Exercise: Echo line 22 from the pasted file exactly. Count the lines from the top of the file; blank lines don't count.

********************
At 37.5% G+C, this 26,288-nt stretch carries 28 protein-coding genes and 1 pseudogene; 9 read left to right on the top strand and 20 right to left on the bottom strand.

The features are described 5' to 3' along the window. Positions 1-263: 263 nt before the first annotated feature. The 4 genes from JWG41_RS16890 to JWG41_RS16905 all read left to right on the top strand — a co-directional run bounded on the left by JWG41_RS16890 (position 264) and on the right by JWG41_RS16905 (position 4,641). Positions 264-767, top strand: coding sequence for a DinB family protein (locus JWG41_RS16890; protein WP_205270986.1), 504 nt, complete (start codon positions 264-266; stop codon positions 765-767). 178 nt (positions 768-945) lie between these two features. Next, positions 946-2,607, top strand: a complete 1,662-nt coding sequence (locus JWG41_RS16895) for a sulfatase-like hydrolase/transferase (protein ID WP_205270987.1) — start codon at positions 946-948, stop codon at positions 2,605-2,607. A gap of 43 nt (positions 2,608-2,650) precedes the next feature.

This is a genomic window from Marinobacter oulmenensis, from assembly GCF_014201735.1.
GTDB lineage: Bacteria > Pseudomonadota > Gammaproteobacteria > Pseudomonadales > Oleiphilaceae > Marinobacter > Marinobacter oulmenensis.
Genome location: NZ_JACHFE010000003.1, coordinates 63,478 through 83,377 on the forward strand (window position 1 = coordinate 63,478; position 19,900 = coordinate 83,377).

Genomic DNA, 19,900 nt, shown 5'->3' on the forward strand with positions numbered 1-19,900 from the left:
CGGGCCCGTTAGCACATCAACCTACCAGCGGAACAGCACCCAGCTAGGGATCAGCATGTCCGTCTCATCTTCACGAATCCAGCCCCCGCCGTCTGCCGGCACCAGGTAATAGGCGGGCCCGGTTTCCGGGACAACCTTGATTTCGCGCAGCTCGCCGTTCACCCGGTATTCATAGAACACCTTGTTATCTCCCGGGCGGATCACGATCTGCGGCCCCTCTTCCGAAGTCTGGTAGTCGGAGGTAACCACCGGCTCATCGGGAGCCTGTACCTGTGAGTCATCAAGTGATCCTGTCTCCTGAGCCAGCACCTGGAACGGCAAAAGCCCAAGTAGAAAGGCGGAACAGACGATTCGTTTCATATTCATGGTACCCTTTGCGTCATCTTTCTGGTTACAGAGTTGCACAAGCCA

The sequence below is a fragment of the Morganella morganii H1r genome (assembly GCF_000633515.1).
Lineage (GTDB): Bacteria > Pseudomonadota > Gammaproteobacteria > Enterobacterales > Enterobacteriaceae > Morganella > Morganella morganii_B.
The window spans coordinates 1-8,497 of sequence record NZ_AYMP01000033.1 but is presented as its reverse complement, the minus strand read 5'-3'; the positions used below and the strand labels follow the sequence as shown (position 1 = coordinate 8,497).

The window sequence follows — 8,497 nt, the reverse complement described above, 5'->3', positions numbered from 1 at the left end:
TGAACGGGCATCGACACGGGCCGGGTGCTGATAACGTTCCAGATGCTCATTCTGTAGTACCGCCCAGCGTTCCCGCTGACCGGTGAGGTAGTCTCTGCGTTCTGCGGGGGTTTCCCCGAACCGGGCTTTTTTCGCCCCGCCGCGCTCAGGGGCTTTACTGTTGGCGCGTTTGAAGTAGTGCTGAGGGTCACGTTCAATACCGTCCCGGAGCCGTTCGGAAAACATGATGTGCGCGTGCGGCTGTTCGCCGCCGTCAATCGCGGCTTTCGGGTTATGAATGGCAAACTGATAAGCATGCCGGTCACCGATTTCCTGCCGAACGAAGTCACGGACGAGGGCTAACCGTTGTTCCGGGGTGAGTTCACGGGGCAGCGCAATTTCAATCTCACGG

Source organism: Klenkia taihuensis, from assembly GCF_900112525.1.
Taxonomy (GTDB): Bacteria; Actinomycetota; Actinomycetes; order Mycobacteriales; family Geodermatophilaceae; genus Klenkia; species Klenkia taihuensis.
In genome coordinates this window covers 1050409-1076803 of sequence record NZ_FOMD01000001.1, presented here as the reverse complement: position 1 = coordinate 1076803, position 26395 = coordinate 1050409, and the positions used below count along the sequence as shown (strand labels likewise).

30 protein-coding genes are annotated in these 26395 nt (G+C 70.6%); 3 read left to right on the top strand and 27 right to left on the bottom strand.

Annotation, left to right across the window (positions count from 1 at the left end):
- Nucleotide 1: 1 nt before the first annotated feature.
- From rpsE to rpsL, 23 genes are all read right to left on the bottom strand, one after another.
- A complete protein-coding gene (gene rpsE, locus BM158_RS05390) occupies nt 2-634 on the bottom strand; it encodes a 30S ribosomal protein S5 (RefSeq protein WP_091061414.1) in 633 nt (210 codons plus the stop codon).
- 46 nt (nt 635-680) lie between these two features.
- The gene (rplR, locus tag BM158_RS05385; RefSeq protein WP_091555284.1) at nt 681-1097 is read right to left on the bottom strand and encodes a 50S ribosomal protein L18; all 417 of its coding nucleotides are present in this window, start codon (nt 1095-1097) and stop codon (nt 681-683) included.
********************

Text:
- The gene (rplR, locus tag BM158_RS05385; RefSeq protein WP_091555284.1) at nt 681-1097 is read right to left on the bottom strand and encodes a 50S ribosomal protein L18; all 417 of its coding nucleotides are present in this window, start codon (nt 1095-1097) and stop codon (nt 681-683) included.